This vibrant parish was named after King Lois XVI of France.  His mother impressed upon him from an early age the desire for serving the people especially the poor.  He made justice acceptable to all.  This is all still very much alive with the community of Clairwood.


In the second half of the 19th. Century many indian families established themselves in the area today know as Clairwood.  At about the same period, Mauritian "Creoles" families also settled in the area bringing with them cultural traditions and their Catholic faith.

In 1884, Bishop Jolivet bought land for a mission for the "Creoles" at Clairmont, later to be divided into Clirwood and Montclair.  In 1885 a school chapel was opened and a large building was erected in the middle of 1886 for the Indian and Coloured pupils who attended St. Louis Church.  This chaple was situated in the corner of Jacobs and South Coast roads where the filling station now stands.

In the earlier days, Clairwood and the adjacent areas were served by priests from the Bluff, but from 1912, St. Louis replaced the Bluff as the centre to reach out to places further south:  Lomontville, Montclair-woodlands, Wentworth, and Merebank.

In 1492, Father Weist and the parishioners built the present church as the other was not suitable.  In the late 90's and even today we often hear older parishioners speak very fondly of how they carried bricks and helped in some way to build the Church.  Once the new church was build, the old was used for clesses, fundraising dances, parties, etc.  Many of the young people enjoyedthemselves at the Sunday afternoon sessions to which people from all over Durban came.

In its hey days St. Louis had parishioners of many cultures and languages with 3 or 4 masses on weekends, with a well attended Mass in Zulu for people of Clearwood, Wentworth and the hostels within the parish.

From 1963 there was a steady decline in the Parish.  Two reasons for this were:  The growth in the church, eg: establishing of Merebank (1966) and prior to these, Lamontville and Woodlands - Montclair.  The second and major reason was the prospectof Clirwood becoming industrial area, thus destroying the community and scattering parishioners to the cormers of Durban.  This also put paid to any development that had been planned such as much needed hall.

Despite all of this, the community of Clairwood rallied together and St. Louis continued as a place where young people of all persuasions came together on a Friday night for youth gathering and to watch movies shown by Fr. Macmanus.  Almost 40 years later it is still heard among the now 40-50 years olds "remember how we went to the dam for that picnic". Loganathan Moodley, a Hindu speaks with fondness of his experiences at St. Louis with his friends.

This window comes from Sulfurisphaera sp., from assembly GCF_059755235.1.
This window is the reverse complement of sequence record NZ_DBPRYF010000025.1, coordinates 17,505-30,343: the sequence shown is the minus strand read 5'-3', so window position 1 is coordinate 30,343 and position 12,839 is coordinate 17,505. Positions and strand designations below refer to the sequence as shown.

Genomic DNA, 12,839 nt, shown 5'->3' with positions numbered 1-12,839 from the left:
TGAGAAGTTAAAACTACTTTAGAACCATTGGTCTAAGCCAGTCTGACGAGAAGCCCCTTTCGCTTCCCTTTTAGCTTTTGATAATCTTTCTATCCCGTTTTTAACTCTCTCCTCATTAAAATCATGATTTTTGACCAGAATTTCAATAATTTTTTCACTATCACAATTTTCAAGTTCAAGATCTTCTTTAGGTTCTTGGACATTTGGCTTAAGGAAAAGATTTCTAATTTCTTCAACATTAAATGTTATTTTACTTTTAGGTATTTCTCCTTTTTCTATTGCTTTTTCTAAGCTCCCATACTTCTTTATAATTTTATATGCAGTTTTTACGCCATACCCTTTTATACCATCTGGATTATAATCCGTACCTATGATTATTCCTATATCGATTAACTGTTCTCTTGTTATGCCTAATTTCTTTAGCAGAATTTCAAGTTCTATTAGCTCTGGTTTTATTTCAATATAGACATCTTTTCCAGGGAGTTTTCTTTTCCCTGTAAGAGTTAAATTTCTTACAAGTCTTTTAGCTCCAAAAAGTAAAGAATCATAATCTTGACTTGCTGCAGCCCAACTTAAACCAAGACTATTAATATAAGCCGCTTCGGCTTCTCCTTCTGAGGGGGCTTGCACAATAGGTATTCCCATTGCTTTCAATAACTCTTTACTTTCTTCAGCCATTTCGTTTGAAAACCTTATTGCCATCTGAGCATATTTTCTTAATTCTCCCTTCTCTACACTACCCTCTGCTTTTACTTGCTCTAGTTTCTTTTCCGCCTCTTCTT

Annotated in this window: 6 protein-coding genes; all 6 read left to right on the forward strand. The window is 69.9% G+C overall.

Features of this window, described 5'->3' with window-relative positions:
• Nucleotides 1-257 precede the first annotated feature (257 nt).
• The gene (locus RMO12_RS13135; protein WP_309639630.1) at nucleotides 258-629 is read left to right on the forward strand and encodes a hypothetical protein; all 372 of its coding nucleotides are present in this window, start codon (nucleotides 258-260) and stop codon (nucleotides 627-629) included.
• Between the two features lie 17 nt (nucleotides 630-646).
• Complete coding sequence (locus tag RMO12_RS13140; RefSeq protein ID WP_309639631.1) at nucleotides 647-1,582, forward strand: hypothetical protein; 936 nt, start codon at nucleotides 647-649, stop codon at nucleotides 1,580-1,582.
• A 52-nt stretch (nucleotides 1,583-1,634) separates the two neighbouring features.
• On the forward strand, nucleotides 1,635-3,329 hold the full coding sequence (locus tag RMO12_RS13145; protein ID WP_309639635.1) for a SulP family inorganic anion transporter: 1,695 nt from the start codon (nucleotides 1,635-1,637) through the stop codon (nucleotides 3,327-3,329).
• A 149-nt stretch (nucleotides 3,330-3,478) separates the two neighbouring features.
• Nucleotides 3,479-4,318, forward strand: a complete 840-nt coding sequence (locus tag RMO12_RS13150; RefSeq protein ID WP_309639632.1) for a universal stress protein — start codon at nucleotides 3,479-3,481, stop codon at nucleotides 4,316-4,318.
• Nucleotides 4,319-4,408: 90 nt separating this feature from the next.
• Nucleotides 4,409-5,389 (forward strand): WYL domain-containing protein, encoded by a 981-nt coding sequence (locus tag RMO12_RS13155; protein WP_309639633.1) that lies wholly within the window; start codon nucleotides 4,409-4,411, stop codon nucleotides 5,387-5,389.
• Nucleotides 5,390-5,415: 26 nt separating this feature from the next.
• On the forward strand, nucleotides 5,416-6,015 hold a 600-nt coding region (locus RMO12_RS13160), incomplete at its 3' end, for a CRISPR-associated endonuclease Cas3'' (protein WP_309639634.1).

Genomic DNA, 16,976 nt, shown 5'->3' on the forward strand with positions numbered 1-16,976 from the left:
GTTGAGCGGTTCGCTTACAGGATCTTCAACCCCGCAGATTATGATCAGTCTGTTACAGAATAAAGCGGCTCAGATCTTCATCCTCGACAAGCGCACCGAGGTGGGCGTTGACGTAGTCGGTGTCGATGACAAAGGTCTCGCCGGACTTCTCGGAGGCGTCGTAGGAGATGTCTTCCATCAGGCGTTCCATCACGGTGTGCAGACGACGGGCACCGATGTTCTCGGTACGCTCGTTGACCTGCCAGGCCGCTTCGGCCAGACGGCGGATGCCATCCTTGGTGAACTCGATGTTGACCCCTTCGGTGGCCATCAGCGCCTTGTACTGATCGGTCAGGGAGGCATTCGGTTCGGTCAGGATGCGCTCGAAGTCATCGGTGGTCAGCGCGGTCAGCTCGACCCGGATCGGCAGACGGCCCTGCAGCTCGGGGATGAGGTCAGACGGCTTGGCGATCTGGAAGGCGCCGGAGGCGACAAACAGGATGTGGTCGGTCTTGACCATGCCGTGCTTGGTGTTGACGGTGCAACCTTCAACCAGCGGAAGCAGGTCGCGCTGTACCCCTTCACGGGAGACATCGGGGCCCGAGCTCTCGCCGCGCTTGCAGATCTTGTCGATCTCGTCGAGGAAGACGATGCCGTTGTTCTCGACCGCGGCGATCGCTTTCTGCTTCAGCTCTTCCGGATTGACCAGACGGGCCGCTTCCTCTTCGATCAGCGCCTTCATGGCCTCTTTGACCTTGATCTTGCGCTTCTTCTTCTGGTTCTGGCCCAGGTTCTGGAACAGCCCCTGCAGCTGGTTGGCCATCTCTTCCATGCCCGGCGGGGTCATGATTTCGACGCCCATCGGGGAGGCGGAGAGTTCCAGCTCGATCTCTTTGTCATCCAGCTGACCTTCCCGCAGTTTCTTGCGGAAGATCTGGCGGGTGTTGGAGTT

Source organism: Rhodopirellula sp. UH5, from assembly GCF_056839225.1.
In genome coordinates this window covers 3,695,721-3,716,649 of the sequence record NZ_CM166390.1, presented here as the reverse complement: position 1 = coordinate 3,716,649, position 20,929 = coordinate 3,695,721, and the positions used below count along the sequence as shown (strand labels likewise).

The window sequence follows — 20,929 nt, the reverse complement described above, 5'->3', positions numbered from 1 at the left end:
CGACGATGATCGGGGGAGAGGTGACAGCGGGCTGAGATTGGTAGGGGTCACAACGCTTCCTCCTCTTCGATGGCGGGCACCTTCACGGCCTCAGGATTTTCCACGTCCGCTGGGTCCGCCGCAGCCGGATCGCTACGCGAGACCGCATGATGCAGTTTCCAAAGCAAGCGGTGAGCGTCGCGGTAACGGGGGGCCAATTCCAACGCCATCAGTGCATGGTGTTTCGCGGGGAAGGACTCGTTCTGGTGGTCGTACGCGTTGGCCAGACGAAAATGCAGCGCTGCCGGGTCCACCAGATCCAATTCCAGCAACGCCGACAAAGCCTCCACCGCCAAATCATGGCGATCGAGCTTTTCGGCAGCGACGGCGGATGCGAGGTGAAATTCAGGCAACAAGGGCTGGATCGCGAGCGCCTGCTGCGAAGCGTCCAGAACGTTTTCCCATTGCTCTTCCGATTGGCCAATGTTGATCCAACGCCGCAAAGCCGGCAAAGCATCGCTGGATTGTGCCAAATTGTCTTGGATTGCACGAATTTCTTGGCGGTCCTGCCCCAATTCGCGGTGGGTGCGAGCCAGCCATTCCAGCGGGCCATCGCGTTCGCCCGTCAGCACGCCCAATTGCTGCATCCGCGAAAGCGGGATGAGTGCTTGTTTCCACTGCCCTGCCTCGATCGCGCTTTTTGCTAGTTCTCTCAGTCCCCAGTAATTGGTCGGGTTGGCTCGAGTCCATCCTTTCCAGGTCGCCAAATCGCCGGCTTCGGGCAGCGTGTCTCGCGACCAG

The annual St. Louis fete around the feast of St. Louis on the 25 of August brings many people back to their haunt to meet up with friends.  The present community of Clairwood are also to be fond assisting on that day and joining in the fun.  This community spirit is also evident another fundraising efforts such as dances.

Members of the Parish who still reside in the area, play an active role in life of Cliarwood such as the ratepayers group, women's group, senior citizens, etc.

One of the ways that the parish continues to interact with the community of clairwood, is via the Society of St. Vincent de Paul, which is a group of men a women from the Parish who obtain cash donations and raise funds to assist the needy in the area irrespective of their religion affiliation.  This group has been operating for over 50 years.  In the past 5 yearsone of the projects was a feeding scheme once a month ot the different informal settlements in Clairwood and also for any poor and needy family.

In Conclusion, it is to be noted that while many of the Families of the Parish have moved out of Clairwood area, they still travel to Mass and functions at the church every week.  This strong willed parish community hold their church very dear as it is a family church and has a family history.  Whenever there is a sense of uncertainly, it is clearly and loudly spoken against by anyone.

As a parish community we hope to continue to be part of the Clairwood community.

R. Baroochi

(From 1860 Legacy Foundation Clairwood 1860 - 2010 booklet)